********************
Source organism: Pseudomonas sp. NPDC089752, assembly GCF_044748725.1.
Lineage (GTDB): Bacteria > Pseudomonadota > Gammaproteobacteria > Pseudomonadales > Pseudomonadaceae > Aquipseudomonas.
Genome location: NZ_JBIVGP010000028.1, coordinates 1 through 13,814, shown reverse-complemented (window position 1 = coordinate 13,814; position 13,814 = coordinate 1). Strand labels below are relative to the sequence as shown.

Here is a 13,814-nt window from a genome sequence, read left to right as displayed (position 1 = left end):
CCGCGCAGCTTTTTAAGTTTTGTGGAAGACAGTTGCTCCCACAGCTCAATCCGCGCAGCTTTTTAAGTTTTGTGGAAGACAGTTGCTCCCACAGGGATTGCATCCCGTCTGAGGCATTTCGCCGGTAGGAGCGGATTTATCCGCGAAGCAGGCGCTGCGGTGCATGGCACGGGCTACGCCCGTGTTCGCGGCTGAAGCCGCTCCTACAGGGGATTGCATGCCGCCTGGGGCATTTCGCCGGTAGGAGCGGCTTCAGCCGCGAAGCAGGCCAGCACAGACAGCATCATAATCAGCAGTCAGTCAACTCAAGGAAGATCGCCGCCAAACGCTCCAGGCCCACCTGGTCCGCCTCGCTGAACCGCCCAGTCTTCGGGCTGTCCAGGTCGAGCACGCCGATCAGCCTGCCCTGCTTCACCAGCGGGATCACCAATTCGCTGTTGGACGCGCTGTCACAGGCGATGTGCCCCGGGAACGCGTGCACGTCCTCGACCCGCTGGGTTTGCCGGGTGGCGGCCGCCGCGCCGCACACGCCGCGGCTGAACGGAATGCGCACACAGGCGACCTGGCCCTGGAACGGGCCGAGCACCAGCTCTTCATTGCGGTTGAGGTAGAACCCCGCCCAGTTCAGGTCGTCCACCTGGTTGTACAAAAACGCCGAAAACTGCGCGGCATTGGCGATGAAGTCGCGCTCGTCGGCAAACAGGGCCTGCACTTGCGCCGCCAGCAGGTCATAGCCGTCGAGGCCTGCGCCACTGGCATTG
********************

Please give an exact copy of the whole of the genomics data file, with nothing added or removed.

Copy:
Source organism: Pseudomonas sp. NPDC089752, assembly GCF_044748725.1.
Lineage (GTDB): Bacteria > Pseudomonadota > Gammaproteobacteria > Pseudomonadales > Pseudomonadaceae > Aquipseudomonas.
Genome location: NZ_JBIVGP010000028.1, coordinates 1 through 13,814, shown reverse-complemented (window position 1 = coordinate 13,814; position 13,814 = coordinate 1). Strand labels below are relative to the sequence as shown.

Here is a 13,814-nt window from a genome sequence, read left to right as displayed (position 1 = left end):
CCGCGCAGCTTTTTAAGTTTTGTGGAAGACAGTTGCTCCCACAGCTCAATCCGCGCAGCTTTTTAAGTTTTGTGGAAGACAGTTGCTCCCACAGGGATTGCATCCCGTCTGAGGCATTTCGCCGGTAGGAGCGGATTTATCCGCGAAGCAGGCGCTGCGGTGCATGGCACGGGCTACGCCCGTGTTCGCGGCTGAAGCCGCTCCTACAGGGGATTGCATGCCGCCTGGGGCATTTCGCCGGTAGGAGCGGCTTCAGCCGCGAAGCAGGCCAGCACAGACAGCATCATAATCAGCAGTCAGTCAACTCAAGGAAGATCGCCGCCAAACGCTCCAGGCCCACCTGGTCCGCCTCGCTGAACCGCCCAGTCTTCGGGCTGTCCAGGTCGAGCACGCCGATCAGCCTGCCCTGCTTCACCAGCGGGATCACCAATTCGCTGTTGGACGCGCTGTCACAGGCGATGTGCCCCGGGAACGCGTGCACGTCCTCGACCCGCTGGGTTTGCCGGGTGGCGGCCGCCGCGCCGCACACGCCGCGGCTGAACGGAATGCGCACACAGGCGACCTGGCCCTGGAACGGGCCGAGCACCAGCTCTTCATTGCGGTTGAGGTAGAACCCCGCCCAGTTCAGGTCGTCCACCTGGTTGTACAAAAACGCCGAAAACTGCGCGGCATTGGCGATGAAGTCGCGCTCGTCGGCAAACAGGGCCTGCACTTGCGCCGCCAGCAGGTCATAGCCGTCGAGGCCTGCGCCACTGGCATTG